(Reuters) - Organized crime has tightened its grip on the Italian economy during the economic crisis, making the Mafia the country's biggest "bank" and squeezing the life out of thousands of small firms, according to a report on Tuesday.
Extortionate lending by criminal groups had become a "national emergency," said the report by anti-crime group SOS Impresa.
Organized crime now generated annual turnover of about 140 billion euros ($178.89 billion) and profits of more than 100 billion euros, it added.
"With 65 billion euros in liquidity, the Mafia is Italy's number one bank," said a statement from the group, which was set up in Palermo a decade ago to oppose extortion rackets against small business.
Organized crime groups like the Sicilian Cosa Nostra, the Naples Camorra or the Calabrian 'Ndrangheta have long had a stranglehold on the Italian economy, generating profits equivalent to about 7 percent of national output.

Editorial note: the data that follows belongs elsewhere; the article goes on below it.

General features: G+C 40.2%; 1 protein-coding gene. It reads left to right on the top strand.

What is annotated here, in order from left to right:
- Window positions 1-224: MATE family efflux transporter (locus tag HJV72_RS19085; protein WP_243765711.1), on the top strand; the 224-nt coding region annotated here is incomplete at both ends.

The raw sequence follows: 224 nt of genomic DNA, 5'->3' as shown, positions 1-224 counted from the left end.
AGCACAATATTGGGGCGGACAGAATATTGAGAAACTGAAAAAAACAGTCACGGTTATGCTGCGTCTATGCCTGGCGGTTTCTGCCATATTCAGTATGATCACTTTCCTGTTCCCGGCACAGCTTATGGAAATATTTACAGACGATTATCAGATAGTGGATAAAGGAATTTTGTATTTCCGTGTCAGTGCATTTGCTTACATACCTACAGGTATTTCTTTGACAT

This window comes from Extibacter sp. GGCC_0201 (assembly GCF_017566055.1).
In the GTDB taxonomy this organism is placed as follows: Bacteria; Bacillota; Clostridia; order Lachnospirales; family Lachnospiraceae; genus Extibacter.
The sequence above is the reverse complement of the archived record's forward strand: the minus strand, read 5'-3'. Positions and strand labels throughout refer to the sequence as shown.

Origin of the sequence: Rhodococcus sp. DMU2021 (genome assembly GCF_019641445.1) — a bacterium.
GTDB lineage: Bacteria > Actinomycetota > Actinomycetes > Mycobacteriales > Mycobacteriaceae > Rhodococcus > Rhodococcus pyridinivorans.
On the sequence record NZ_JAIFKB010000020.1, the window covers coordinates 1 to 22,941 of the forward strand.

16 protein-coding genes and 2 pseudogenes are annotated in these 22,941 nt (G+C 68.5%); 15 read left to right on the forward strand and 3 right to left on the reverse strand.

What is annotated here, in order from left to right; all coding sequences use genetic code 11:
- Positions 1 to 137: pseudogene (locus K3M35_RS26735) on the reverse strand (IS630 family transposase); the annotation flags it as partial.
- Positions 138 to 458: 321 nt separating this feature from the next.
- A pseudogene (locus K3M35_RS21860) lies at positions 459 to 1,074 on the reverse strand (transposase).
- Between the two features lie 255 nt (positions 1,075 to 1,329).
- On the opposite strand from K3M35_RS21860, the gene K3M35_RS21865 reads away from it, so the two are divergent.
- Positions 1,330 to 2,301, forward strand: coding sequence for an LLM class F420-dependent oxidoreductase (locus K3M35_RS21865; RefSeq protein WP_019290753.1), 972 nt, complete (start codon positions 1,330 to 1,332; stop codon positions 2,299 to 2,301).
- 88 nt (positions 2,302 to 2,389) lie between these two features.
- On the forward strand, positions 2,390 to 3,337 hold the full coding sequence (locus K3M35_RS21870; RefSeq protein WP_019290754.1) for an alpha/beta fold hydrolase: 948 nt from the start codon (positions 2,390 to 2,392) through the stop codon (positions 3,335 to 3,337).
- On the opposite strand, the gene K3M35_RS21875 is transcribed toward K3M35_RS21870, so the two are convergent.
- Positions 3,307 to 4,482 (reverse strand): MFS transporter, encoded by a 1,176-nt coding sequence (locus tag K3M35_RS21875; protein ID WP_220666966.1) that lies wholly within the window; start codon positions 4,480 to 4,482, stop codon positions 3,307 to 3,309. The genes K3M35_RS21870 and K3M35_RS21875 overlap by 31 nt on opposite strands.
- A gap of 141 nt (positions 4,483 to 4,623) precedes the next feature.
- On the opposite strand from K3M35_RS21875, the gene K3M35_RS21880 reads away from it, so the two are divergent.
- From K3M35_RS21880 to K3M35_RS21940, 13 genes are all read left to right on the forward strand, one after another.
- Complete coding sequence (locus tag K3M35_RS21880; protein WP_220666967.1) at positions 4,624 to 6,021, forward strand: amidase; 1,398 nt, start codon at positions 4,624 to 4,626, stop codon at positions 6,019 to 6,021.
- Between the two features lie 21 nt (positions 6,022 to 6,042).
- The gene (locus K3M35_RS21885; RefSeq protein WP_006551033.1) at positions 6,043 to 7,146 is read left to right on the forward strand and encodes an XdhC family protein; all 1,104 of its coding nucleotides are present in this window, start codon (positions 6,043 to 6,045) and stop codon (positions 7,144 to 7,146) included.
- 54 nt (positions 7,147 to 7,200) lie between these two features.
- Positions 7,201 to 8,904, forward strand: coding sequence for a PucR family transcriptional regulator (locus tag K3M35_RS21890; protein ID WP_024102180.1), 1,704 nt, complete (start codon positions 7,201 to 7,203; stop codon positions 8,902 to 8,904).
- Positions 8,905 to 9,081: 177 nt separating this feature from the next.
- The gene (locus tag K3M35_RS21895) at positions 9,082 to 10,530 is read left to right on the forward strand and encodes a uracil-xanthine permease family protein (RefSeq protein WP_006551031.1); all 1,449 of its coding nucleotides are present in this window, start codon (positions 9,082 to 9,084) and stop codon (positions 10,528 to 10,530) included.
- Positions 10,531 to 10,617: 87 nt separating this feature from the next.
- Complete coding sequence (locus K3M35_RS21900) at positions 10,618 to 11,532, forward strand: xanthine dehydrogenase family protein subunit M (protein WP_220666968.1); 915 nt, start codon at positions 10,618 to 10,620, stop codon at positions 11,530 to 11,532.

Extortionate lending had become an increasingly sophisticated and lucrative source of income, alongside drug trafficking, arms smuggling, prostitution, gambling and racketeering, the report said.
"The classic neighborhood or street loan shark is on the way out, giving way to organized loan-sharking that is well connected with professional circles and operates with the connivance of high-level professionals," the report said.
It estimated about 200,000 businesses were tied to extortionate lenders and tens of thousands of jobs had been lost as a result.